Aggregation of Non-Binary Predictions

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Combining several predictions from several forecasters or models consistently improves the accuracy of forecasts. Methods may differ depending on whether forecasts are for a binary (yes/no) or a non-binary target (like world GDP in year X). This page only deals with aggregating probabilistic forecasts (i.e. predictive distributions) for non-binary outcomes. Aggregation techniques for binary forecasts can be found here.

Ways of combining probability distributions[edit]

Combination of the CDF of different forecasts

Probability distributions can be combined either based on their probability density functions (PDF) or their cumulative density functions (CDF). Usually, forecasts are combined using the CDF.

Vertical combinations of several CDF[edit]

A vertical combination of the CDF is equal to a mixture distribution that combines the cumulative densities of the individual forecasts. If the density of the ensemble CDF is a linear combination of the densities of the individual forecast CDF, then this ensemble is called a linear pool[1].

One known issue with linear pools is that they are not necessarily calibrated, given that all individual member forecasts are calibrated (see Theorem 3.1(c) of the linked paper)[2], but rather are systematically over-confident. Linear pools may, of course, be well calibrated in instances where member forecasts are under-confident.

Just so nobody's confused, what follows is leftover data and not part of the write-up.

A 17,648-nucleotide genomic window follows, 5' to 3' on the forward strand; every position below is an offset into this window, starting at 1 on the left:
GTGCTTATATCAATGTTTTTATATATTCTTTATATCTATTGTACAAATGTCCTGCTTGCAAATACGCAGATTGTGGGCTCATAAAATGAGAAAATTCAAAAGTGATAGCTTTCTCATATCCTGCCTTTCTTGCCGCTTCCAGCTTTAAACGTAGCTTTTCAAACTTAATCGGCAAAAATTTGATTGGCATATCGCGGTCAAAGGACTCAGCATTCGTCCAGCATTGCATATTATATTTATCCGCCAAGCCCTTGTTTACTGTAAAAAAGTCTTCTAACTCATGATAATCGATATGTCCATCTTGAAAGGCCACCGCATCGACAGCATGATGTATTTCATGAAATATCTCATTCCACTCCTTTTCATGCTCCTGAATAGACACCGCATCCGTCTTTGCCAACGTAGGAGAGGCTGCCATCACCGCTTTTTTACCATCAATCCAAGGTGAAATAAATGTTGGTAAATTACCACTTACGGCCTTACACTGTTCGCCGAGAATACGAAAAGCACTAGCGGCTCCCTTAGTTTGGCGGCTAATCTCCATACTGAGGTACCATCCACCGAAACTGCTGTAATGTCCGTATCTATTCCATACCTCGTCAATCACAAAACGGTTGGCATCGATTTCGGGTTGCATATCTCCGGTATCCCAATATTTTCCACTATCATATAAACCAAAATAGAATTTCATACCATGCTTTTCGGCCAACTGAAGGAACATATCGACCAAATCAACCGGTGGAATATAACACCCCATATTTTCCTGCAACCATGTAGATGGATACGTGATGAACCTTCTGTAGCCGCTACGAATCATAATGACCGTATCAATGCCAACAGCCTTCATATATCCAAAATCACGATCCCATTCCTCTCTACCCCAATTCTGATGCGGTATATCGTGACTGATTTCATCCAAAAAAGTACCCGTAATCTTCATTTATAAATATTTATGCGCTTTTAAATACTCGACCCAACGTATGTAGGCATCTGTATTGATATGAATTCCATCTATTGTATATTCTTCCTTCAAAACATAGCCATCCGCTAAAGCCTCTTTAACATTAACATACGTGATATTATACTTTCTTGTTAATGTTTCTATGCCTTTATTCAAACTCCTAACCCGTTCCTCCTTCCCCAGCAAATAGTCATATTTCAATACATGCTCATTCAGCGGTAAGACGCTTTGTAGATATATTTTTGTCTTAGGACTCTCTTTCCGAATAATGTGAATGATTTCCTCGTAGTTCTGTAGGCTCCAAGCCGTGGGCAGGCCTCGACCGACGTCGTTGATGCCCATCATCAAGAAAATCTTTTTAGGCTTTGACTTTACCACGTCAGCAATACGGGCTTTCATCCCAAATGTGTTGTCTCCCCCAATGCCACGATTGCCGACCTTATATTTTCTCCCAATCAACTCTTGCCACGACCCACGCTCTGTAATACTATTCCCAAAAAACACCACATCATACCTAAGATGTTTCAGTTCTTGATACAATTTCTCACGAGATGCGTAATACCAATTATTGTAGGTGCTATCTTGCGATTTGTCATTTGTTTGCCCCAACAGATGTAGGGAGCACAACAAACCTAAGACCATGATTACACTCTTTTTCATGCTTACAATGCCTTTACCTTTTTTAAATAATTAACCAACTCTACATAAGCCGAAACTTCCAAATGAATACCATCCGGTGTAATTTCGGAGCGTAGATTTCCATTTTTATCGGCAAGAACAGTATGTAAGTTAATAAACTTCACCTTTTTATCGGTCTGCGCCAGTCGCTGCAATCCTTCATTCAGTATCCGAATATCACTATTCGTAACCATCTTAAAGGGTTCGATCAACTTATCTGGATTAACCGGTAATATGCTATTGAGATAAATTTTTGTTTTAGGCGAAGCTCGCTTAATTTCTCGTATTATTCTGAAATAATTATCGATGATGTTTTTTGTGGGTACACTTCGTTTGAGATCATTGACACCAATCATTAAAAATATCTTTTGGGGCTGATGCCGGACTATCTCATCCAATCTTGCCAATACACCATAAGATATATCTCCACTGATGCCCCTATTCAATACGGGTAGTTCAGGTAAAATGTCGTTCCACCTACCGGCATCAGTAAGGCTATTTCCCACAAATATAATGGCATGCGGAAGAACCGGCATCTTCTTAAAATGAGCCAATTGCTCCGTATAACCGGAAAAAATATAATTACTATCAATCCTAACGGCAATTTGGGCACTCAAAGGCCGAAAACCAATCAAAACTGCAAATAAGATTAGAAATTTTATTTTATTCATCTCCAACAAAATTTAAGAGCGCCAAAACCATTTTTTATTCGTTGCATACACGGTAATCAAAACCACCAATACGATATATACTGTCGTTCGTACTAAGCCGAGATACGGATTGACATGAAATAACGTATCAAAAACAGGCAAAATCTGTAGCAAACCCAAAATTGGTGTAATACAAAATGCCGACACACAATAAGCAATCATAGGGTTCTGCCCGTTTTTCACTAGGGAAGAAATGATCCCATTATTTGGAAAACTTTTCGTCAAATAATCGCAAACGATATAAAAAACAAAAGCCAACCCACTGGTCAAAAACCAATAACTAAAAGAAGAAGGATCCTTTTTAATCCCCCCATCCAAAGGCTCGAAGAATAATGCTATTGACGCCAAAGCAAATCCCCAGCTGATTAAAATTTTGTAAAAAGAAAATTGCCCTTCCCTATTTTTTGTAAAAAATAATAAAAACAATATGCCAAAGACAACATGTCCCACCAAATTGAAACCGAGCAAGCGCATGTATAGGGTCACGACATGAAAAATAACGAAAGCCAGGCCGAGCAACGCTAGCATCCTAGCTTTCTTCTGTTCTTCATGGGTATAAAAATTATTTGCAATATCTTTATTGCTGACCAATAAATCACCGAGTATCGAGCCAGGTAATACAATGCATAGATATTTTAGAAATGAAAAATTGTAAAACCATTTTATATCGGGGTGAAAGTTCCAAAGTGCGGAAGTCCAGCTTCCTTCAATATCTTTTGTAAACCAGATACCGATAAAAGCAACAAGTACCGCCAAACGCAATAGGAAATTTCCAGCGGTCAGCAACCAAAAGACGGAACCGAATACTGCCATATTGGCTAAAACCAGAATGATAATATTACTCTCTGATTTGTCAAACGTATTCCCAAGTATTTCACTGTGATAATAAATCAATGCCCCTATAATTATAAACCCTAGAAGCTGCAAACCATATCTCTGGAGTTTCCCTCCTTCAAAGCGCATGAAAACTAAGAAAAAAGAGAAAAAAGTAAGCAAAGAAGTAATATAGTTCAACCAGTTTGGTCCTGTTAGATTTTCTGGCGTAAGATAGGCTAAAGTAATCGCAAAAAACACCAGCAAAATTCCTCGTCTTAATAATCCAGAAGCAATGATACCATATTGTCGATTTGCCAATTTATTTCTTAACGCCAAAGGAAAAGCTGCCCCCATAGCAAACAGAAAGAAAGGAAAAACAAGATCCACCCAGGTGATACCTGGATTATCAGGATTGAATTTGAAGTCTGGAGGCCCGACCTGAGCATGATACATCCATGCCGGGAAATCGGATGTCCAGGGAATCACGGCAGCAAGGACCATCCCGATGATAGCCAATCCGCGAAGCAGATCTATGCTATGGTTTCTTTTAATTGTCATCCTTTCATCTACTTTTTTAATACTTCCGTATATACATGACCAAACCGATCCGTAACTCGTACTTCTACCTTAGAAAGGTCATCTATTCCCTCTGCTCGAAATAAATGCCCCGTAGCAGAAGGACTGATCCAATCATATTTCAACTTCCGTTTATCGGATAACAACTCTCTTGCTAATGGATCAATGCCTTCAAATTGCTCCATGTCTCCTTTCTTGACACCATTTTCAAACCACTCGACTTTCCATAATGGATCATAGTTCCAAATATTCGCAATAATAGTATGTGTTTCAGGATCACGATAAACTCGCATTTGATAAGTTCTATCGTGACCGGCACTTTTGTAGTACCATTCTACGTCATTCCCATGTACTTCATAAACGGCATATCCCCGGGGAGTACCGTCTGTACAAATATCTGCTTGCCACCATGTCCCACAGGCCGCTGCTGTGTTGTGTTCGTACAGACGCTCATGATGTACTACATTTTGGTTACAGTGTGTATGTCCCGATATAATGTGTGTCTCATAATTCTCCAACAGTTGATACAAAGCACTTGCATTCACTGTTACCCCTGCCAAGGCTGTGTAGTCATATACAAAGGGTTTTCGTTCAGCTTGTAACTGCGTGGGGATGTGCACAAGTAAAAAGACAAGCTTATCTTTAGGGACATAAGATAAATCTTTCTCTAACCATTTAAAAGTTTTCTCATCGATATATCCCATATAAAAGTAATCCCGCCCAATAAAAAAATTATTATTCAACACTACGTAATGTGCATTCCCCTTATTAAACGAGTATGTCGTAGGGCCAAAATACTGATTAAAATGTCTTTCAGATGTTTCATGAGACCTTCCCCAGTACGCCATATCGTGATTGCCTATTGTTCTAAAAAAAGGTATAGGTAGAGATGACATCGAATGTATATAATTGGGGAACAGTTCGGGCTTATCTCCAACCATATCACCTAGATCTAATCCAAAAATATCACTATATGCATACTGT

Horizontal combinations of several CDF[edit]

A horizontal combination of several CDF is equal to a combination of the quantiles of the CDF. These quantile ensembles are often used for example in Epidemiology[3]. There exists no such theoretical argument that would state that a quantile ensemble needs to be miscalibrated, if all members forecasts are well calibrated.

Combinations of PDF[edit]

When combining forecasts based on their PDF, then only a vertical combination is sensible. When combining using the mean, then it does not matter whether we combine functions based on their PDF or CDF, as the sum of integrals is the same as the integral of a sum of two distributions. For combinations based e.g. on the median of the cumulative or non-cumulative density at a given point, differences may occur (although these will typically not be very large).

The forecast combination puzzle[edit]

Empirically, it is very difficult to improve on unweighted ensembles by estimating weights for individual forecasters from the data[4].

Untrained ensembles[edit]

Trained ensembles[edit]


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